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Aside from my forays into politics, I’ve spent the past two decades as a pediatric neurosurgeon in Portland, Oregon. My patients’ families often ask me how much their procedures — from the serious to routine — cost. Even I have no idea. That’s why healthcare price transparency, which President Trump highlighted during his acceptance speech at the Republican National Convention, is such a vital reform.
The Covid-19 pandemic has illuminated this problem of healthcare price opacity once again. When Americans don’t know how much Covid testing and treatment will cost, they are less likely to seek care for fear of unmanageable medical bills.
According to a Gallup poll, one in six respondents will avoid Covid medical care, even if symptomatic, due to cost concerns. Given how early diagnosis is vital to reducing the spread and severity of this disease, skipping testing and treatment is unacceptable (though understandable).
Nationwide, about one-half of Americans avoid care for fear of crippling cost, according to a recent McLaughlin Group survey. Unknown healthcare prices have become both a financial and a public health threat.
Price transparency is the solution. Last November, the Trump administration issued new rules to provide all healthcare consumers with price certainty by requiring hospitals and health insurers to disclose their discounted cash prices and secret negotiated rates. And earlier this summer, U.S. Sen. Mike Braun (R-IN) introduced the Healthcare PRICE Transparency Act, co-sponsored by a group of Senators, including Senate Finance Chair Chuck Grassley (R-IN), that would codify these rules legislatively and restore trust in the U.S. healthcare system.
Sen. Jeff Merkley (D-OR), who defeated me in Oregon’s U.S. Senate race in 2014, and his colleagues should include this bill’s provisions in the Covid-19 stimulus legislation that Congress is currently debating. Healthcare price transparency is supported by an overwhelming bipartisan majority of about90 percentof Americans. Nearly three-quarters say they’d be more likely to vote for candidates who back this measure.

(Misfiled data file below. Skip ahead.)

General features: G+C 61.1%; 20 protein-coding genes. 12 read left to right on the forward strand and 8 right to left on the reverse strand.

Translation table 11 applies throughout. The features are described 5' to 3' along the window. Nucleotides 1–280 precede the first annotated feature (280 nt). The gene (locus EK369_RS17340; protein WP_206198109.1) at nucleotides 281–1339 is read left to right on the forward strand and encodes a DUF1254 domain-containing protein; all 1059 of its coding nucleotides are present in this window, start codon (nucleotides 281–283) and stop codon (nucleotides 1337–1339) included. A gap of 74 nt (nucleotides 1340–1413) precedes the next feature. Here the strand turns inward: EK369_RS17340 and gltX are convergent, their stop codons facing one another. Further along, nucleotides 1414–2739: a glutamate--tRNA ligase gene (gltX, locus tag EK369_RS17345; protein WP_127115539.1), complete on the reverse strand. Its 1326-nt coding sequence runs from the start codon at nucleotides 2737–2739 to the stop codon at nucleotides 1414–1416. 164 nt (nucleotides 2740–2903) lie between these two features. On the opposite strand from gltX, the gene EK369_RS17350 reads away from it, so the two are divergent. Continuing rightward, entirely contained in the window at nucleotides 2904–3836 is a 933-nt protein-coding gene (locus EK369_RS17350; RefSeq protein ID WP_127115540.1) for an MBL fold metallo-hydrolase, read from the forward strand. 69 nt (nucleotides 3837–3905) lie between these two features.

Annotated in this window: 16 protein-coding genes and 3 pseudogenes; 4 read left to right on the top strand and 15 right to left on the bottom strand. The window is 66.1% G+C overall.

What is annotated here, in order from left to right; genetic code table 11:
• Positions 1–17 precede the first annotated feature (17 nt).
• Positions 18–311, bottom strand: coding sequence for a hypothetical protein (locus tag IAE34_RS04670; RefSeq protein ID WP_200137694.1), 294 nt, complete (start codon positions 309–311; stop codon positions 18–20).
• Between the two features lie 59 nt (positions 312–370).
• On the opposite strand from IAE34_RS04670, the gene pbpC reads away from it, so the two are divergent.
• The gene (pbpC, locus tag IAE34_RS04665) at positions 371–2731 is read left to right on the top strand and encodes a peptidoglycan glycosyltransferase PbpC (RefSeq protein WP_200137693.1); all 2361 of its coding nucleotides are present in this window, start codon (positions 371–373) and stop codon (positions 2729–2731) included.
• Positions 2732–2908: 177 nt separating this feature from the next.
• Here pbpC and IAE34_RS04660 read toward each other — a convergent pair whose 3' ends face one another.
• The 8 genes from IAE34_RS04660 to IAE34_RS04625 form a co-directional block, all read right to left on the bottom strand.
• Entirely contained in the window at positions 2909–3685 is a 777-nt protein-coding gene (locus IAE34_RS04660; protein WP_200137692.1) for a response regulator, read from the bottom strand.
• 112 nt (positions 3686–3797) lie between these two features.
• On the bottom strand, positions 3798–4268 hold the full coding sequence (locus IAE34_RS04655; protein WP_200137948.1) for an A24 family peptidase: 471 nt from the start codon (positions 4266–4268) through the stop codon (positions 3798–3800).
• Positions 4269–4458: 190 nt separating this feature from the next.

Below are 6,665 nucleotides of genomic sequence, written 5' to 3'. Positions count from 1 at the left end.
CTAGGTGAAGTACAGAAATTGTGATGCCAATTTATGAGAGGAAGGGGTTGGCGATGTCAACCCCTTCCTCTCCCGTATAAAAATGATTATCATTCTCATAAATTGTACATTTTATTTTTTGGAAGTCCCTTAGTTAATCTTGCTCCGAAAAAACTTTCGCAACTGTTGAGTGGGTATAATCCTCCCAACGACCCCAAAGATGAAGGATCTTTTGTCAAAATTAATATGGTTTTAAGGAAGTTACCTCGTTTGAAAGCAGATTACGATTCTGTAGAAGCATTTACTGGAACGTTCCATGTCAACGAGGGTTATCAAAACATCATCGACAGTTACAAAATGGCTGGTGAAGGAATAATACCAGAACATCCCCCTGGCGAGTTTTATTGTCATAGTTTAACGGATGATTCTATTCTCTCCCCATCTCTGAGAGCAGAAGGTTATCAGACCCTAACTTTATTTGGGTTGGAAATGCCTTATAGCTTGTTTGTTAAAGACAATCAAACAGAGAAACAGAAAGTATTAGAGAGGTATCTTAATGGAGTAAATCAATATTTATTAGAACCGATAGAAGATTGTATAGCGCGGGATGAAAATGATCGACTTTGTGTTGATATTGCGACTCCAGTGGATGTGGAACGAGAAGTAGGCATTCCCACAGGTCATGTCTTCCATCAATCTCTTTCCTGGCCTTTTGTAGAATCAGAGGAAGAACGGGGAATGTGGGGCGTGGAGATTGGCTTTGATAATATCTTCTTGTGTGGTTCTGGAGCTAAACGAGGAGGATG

The confusion over healthcare prices is one of the biggest contributors to rising healthcare costs, which have grown by more than 250 percent since the year 2000, adjusted for inflation, and cost the country about $4 trillion annually.
When healthcare consumers don’t know real prices before care, they are vulnerable to the types of price gouging and overbilling that I’ve witnessed first-hand as a physician.
Price transparency is necessary to reduce healthcare costs that disproportionately burden the working poor. When prices are widely available, patients can shop for less expensive care and coverage. And employers, who provide healthcare coverage for more than half of Americans, can identify higher-value healthcare options for their businesses and employees.
Clear prices expose providers and insurers that charge inflated rates, allowing healthcare consumers to steer clear. After California’s largest pension fund provided enrollees with real pricing information for orthopedic procedures, prices at expensive surgical centers in the state fell by nearly 20 percent.
With nationwide price transparency, such a competitive healthcare market will emerge across the country, controlling costs like functioning markets do in every other economic sector, from tech to groceries.
Economic and empirical evidence suggest that healthcare price transparency can reduce healthcare costs by 30 to 50 percent. A study published last year by economists Art Laffer and Larry Van Horn finds that cash prices for care are, on average, nearly 40 percent less expensive than the rates that insurers pay. Significant anecdotal evidence backs up this cash advantage, with patients across the country reporting paying far less for their procedures with cash than filing insurance claims.
Lower healthcare costs will boost the economy at a time when it’s needed most. With less money devoured by the healthcare tapeworm, patients will have more funds to spend locally. Employers will have higher net earnings to raise wages, rehire the American workforce, and restart the American economy. And state and local governments can devote more of their budgets to productive services. With cost certainty, Covid patients can get tested and treated immediately without fears of four-figure bills showing up in the mail weeks and months later.
Due to these economic benefits, healthcare price transparency is a natural fit for Congress’ forthcoming stimulus package. This reform can finally fix American healthcare and turbocharge the economic recovery to the point where the nation will emerge stronger than before.
Monica Wehby, M.D. is a pediatric neurosurgeon in Portland and was the Republican nominee for the U.S. Senate in 2014.